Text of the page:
Federal authorities are actively prosecuting PPP fraud

On Behalf of | Aug 21, 2023 | Criminal Defense |

Business fraud comes in many forms, and sometimes that fraud is hard to detect. It may only be after years of fraudulent activity and hundreds of thousands of dollars of losses that federal regulatory or investigatory agencies become aware of an individual’s or business’s misconduct. Other times, it may be a whistleblower who draws attention to financial matters and raises questions about a business’s practices.

Occasionally, fraud is so widespread in one area or has such a profound effect on the public that a federal crackdown ensues. For example, there is currently a lot of focus on detecting a specific type of fraud related to financial relief programs started in 2020. The Paycheck Protection Program (PPP) aimed to help people keep their jobs and continue paying their bills, but it was rife with issues.

Experts estimate that a shocking 10% of the total funds distributed through the PPP were diverted due to fraud and theft. Given that federal authorities allocated $800 billion in relief funds, the total fraud cost the government, and therefore taxpayers, $80 billion. These estimates do not include fraud related to special unemployment benefits offered at the same time. There is now a massive Justice Department effort to find and prosecute PPP fraud as a result of these findings.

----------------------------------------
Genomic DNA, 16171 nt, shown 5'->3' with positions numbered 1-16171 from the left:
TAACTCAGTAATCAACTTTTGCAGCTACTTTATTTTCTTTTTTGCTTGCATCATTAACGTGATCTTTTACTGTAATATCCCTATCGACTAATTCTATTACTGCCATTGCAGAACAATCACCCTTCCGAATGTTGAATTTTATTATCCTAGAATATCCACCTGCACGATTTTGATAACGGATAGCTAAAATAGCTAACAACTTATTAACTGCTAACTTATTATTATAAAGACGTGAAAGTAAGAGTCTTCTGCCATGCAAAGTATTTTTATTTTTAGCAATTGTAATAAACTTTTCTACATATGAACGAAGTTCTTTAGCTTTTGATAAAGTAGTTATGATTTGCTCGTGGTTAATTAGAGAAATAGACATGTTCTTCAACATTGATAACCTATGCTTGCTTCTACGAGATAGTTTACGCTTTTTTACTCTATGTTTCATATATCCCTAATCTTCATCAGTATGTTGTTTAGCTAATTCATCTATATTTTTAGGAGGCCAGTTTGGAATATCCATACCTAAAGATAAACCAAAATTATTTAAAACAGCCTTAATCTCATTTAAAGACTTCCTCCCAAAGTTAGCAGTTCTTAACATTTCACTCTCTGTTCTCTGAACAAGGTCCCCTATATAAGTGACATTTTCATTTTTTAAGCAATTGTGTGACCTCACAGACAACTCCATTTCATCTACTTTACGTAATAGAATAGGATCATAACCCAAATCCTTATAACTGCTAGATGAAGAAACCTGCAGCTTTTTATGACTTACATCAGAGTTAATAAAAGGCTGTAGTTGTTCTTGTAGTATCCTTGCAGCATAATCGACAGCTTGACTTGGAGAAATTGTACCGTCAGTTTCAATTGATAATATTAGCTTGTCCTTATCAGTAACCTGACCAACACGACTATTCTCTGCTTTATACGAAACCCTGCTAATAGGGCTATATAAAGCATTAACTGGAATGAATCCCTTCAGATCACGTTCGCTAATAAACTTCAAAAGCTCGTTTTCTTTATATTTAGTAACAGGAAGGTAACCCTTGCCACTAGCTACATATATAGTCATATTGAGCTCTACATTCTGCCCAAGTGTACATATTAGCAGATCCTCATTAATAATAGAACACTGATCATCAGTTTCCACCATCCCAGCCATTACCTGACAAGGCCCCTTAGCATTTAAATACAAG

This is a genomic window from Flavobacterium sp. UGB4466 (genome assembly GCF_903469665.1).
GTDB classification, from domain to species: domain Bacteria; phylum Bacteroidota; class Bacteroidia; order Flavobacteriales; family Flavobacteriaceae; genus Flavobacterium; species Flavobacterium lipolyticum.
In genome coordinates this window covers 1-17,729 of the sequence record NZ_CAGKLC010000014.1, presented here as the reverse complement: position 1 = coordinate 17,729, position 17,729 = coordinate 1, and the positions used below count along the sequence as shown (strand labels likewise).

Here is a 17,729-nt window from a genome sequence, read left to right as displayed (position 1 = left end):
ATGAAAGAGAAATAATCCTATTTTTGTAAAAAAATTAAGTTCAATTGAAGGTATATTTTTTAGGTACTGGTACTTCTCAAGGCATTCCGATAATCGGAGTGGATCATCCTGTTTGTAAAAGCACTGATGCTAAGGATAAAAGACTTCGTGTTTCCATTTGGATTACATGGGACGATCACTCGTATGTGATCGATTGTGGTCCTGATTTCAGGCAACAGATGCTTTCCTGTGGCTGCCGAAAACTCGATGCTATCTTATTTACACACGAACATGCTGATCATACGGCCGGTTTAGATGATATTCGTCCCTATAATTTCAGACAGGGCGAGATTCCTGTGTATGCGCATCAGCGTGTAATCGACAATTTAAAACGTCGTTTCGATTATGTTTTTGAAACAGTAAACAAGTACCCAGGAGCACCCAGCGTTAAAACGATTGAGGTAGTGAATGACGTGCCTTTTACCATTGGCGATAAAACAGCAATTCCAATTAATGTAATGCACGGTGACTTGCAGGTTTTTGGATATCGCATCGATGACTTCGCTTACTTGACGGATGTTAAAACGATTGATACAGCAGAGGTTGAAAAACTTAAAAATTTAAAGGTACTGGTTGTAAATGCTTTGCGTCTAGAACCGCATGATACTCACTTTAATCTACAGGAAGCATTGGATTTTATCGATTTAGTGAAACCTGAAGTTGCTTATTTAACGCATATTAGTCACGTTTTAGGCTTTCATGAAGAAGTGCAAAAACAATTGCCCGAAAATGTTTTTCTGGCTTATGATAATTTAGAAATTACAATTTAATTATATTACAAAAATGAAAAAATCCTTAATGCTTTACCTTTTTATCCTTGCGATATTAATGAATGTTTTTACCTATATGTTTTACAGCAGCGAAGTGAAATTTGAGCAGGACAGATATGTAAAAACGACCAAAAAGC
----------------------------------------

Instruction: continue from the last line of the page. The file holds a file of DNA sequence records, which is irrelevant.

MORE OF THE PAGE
What does this mean for businesses?

Any business owner or executive who applied for or received PPP funds could be subject to scrutiny from federal investigators. In some cases, an appropriate use of the program might trigger prosecution because of the intense and heavy-handed approach to enforcement.

Organizations that may have had to let workers go after accepting PPP funds or that ended up dissolving may be at particularly high risk of prosecution. Additionally, any owners or executives who made large purchases in recent years are more likely to be subject to intense scrutiny. Early prosecutions have uncovered cases where individual fraudsters bought multiple vehicles with PPP funds, as well as others who purchased mansions and paid for upscale vacations.

With so much money on the table and so much attention being paid to the level of fraud that affected the PPP program, the chance of investigators assuming the worst is noteworthy. Maintaining adequate records of company operations and getting the right support early in the investigation process could make a major difference for those worried about prosecution due to the receipt of PPP funds.